Job-Shaming

A few weeks ago, Geoffrey Owens, a former actor on The Cosby Show, was the subject of not-so-good headlines. The Daily Mail had a headline titled “From Learning Lines to Serving the Long Line! The ‘Cosby Show’ Star Geoffrey Owens is Spotted Working as a Cashier at Trader Joe’s in New Jersey.” Other gossip news sources had headlines that period also highlighting this supposed “fall from grace” for the actor. Generally, many of the unsavory headlines related to Owens took on some version of “oh look at how the mighty have fallen.”

In truth, Owens still acts and took this grocery store job to supplement his acting income. But even if he had gone from being an actor to bagging groceries, we most certainly should not shame anyone for working an honest job.

We do put certain jobs on a pedestal, such as being a head of state, heading a Fortune 500 company, or being a major religious leader. But there are other jobs, such as fast food work, garbage collection, and cashiering, that are often viewed in a disrespectful and demeaning way. To an extent, I understand why it’s like that—we as a society value money, power, celebrity, and/or influence, and a job like being a cashier doesn’t seem to bring any money, power, and/or influence in the minds of many. At the same time, though, any job that contributes to the improvement of society, no matter how large or small that job may seem, should be respected and not job-shamed.

Therefore, I propose that the following groups, among others, should get more respect:
1. Garbage workers, because they keep our streets and neighborhoods clean.
2. Grocery store workers, fast food workers, waiters and waitresses, and cooks who aren’t at high-end restaurants, because they are part of the process of making sure that we have food to eat.
3. Janitors, because our homes and buildings would not be clean without them.
4. Farmers, because we would not have food without them.
5. Plumbers, because we would not have functioning showers, sinks, and toilets without them.
6. Teachers, because so much of what we know comes from the work that teachers do.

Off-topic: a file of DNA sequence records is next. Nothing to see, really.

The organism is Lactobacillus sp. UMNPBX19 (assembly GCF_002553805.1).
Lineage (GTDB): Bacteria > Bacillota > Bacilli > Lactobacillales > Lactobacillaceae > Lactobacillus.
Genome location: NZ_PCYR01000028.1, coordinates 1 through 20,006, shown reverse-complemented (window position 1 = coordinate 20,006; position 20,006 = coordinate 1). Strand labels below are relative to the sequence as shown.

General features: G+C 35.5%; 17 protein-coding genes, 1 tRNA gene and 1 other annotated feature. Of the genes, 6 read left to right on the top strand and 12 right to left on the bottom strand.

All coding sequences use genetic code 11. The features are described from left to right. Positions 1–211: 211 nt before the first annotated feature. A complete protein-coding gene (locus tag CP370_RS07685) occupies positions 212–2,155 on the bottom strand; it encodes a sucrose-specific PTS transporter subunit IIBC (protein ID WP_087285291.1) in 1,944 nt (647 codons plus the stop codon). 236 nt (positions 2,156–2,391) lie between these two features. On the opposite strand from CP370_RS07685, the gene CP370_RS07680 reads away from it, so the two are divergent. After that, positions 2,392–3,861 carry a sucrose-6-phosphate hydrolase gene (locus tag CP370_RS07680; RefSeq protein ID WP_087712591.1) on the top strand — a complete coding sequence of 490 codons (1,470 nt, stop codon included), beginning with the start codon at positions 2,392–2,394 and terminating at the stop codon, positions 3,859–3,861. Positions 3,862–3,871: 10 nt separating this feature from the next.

7. Daycare workers, because little children would not have a place to go in the daytime without them.
8. Mechanics, because they help our cars function.

The value of a profession shouldn’t be measured in wealth, power, or prestige, but on the fact that people are helped as a result of the work. Any profession where people are helped as a result of the work in an honorable profession, a profession that does not deserve job-shaming.

Stalking is Not Funny, Yet is Treated as a Joke

I recently heard something on television that talked about stalking in a lighthearted manner. But this is not the first time I’ve heard stalking talked about in a lighthearted manner. For example, I’ve frequently heard people say in a lighthearted manner that they “Facebook stalked” someone.

These jokes, this lightheartedness, about stalking need to stop.

Stalking is defined by the Merriam-Webster Dictionary as “the act or crime of willfully and repeatedly following or harassing another person in circumstances that would cause a reasonable person to fear injury or death especially because of express or implied threats; broadly: a crime of engaging in a course of conduct directed at a person that serves no legitimate purpose and seriously alarms, annoys, or intimidates that person.” Clearly, this is not a lighthearted matter. To the contrary, it is something that harms others.

And to think that many of us treat such harmful actions as a joke? I hope we stop doing that, as individuals and as a society. This casualness with which we talk about stalking is destructive in two ways.

First, it gives a wrongful impression of what stalking is and what damage can be caused by stalking. By making casual, even joking, remarks about stalking, we make it seem like it is no big deal when in reality it is a very big deal, such a big deal that it hurts the victims (at least emotionally or psychologically) in all cases and results in criminal charges for the perpetrator in some cases.

Second, it belittles the experiences of past stalking victims. The status quo is reducing the experience of stalking to a set of jokes and lighthearted remarks. These experiences should not be belittled, but instead listened to.

I acknowledge that I may be criticized here for “not taking a joke.” While I understand the criticism, I must also say that “jokes” about actions that harm people, such as “rape jokes” and “stalking jokes,” are really not funny.

But if it’s not funny, what should our attitudes be on stalking?